Asteroid samples provide the opportunity to study chemically intact solar system materials

Asteroid samples provide the opportunity to study chemically intact solar system materials

Asteroid samples offer chance to study chemically pristine solar system materials

Petrography of the Ryugu test. (A) Backscattered electron (BSE) image of Ryugu sample A0058-C1001. The black space in the figure is a pore. (B) Combined element map of the same sample, with characteristic X-rays of Ca Kα, Fe Kα and S Kα lines assigned to RGB color channels specified in the explanation. Carbonate (dolomite), sulphide (pyrrhotite) and iron oxide (magnetite) minerals are embedded in a matrix of phyllosilicates, and in some cases precipitated in small veins. The sulphide structure is similar to that in the ungrouped chondrite Flensburg. (C) Ternary diagram between Fe, Mg and Si + Al showing bulk chemical compositions of phyllosilicates in A0058-C1001. Black lines are solid solution compositions for serpentine and saponite. Each open red circle shows the bulk chemical composition of phyllosilicates measured at different locations in panels A and B, where each location is 5–10 μm square. We chose each size to exclude minerals other than phyllosilicates in the area. The bulk compositions differ from site to site, with a distribution indicating that the phyllosilicate consists of serpentine and saponite with varying Fe / Mg ratios. The uncertainties in each measurement are smaller than the symbol size. (D) BSE image of Ryugu sample C0002-C1001, showing breccia matrix. The consistency is similar to CI chondrites. Credit: Science (2022). DOI: 10.1126 / science.abn7850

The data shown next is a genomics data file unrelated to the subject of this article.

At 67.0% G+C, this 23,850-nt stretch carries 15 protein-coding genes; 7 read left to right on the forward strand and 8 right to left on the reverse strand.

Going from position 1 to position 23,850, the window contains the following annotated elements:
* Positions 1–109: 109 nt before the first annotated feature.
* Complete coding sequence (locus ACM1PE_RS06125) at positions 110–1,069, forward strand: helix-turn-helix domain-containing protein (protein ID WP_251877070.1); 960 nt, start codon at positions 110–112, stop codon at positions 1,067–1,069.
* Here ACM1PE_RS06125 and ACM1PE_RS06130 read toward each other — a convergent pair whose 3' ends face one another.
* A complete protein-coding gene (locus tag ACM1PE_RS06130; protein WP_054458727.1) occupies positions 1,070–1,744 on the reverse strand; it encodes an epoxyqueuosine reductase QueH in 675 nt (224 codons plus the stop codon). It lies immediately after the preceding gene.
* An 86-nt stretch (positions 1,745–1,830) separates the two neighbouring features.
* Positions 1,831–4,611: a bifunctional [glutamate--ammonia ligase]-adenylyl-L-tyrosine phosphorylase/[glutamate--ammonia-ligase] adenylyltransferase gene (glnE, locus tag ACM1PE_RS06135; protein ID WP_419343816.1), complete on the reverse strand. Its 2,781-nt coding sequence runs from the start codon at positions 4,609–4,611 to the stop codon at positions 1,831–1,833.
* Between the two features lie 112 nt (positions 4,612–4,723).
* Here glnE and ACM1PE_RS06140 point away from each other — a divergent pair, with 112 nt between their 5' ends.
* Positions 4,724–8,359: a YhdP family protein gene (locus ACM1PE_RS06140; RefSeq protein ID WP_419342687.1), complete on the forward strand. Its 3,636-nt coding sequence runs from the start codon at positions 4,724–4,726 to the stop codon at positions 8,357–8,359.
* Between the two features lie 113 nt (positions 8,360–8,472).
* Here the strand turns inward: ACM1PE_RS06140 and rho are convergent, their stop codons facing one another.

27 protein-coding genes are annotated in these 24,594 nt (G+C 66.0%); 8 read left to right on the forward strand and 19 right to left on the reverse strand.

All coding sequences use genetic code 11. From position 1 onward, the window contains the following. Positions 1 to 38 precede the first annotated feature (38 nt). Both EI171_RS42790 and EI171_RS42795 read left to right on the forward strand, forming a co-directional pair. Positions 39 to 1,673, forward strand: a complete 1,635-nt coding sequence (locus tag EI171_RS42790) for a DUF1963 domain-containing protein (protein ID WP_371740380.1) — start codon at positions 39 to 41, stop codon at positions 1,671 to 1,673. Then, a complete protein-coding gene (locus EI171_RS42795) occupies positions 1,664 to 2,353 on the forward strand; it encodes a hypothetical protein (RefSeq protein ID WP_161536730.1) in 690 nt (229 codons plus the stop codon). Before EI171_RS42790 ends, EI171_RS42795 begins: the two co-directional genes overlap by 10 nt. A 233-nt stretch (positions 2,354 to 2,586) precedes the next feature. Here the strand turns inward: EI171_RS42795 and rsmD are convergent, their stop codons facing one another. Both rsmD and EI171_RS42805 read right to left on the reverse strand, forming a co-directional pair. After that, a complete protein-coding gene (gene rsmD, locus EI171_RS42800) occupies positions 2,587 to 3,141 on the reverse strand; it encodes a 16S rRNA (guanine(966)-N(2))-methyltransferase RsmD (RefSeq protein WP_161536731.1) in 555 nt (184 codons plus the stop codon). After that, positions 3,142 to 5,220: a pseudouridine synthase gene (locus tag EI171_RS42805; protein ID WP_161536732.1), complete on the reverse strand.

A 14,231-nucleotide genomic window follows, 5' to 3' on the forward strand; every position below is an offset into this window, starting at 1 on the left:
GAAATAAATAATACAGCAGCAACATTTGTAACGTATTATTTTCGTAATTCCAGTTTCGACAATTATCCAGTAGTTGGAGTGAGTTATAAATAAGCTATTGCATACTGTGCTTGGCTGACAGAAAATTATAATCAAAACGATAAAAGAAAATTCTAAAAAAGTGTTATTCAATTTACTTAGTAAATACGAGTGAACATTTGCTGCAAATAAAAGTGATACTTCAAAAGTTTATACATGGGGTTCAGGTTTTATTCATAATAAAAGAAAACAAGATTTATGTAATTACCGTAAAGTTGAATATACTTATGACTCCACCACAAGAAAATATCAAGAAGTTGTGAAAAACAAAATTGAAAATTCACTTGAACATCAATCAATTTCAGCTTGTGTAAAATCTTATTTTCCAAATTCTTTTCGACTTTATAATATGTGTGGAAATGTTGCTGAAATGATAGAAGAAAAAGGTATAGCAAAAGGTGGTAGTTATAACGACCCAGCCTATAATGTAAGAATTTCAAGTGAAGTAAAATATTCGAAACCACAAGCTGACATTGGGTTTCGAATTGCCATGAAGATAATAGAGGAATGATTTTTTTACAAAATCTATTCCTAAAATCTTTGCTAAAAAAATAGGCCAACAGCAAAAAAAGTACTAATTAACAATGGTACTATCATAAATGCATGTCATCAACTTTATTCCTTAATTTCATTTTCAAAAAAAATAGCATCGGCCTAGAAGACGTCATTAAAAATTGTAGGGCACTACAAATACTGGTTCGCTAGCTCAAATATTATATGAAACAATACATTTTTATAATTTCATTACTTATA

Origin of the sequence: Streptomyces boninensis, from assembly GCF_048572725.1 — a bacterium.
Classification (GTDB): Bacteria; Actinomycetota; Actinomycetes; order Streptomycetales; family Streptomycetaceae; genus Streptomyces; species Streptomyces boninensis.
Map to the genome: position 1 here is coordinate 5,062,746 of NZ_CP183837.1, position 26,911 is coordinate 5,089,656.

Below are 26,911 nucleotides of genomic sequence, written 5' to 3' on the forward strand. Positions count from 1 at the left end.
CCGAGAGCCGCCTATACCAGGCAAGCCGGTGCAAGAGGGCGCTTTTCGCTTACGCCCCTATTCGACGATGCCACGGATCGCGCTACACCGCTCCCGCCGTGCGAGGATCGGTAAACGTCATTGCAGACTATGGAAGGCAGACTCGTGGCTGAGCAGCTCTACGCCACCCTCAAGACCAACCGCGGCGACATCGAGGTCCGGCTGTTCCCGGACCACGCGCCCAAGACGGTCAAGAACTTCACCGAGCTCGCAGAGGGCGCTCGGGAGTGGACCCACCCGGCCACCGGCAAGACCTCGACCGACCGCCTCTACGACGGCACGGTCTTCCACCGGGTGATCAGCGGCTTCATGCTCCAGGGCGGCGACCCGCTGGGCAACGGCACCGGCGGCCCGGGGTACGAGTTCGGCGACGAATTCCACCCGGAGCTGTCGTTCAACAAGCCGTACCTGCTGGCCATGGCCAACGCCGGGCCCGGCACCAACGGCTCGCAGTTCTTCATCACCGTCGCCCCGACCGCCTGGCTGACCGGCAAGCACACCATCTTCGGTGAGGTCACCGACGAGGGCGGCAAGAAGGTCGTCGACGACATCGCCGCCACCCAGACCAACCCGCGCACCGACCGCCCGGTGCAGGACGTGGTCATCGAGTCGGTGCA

Hayabusa2 is an asteroid test return mission run by the Japan Aerospace Exploration Agency (JAXA), which investigated the asteroid Ryugu. Carbonaceous asteroids like Ryugu are important because they are believed to preserve the most pristine, pristine materials in the solar system: a mixture of minerals, ice and organic compounds. The Haybusa2 mission is the first to collect samples from a carbonaceous asteroid and return them to Earth for analysis.

An international team of scientists led by Hisayoshi Yurimoto of Hokkaido University and including Sachiko Amari, Professor of Physics in Art and Science at Washington University in St. Petersburg. Louis, measured the mineralogy, bulk chemical and isotopic compositions of the Ryugu samples. The results were reported June 9 in the journal Science.

The researchers described similarities between the samples returned from Ryugu and the type of meteorite known as CI chondrites, which are considered to be the most primitive carbonaceous meteorites recovered on Earth. Their analysis indicates that CI chondrites have changed on Earth and that the new Ryugu samples are more pristine than all CI chondrites because the former have no soil contamination or change. This finding suggests that the Ryugu samples may still contain information that was not previously available to better understand the early solar system.

Asteroid samples provide the opportunity to study chemically intact solar system materials

Asteroid Ryugu’s surface from an altitude of 6 km. Credit: JAXA, University of Tokyo, Kochi University, Rikkyo University, Nagoya University, Chiba Institute of Technology, Meiji University, University of Aizu, AIST

Two teams report on studies of Hayabusa2 asteroid samples

More information:
Tetsuya Yokoyama et al, Samples returned from the asteroid Ryugu resemble Ivuna-type carbonaceous meteorites, Science (2022). DOI: 10.1126 / science.abn7850

Read more about Hayabusa2 at JAXA website.

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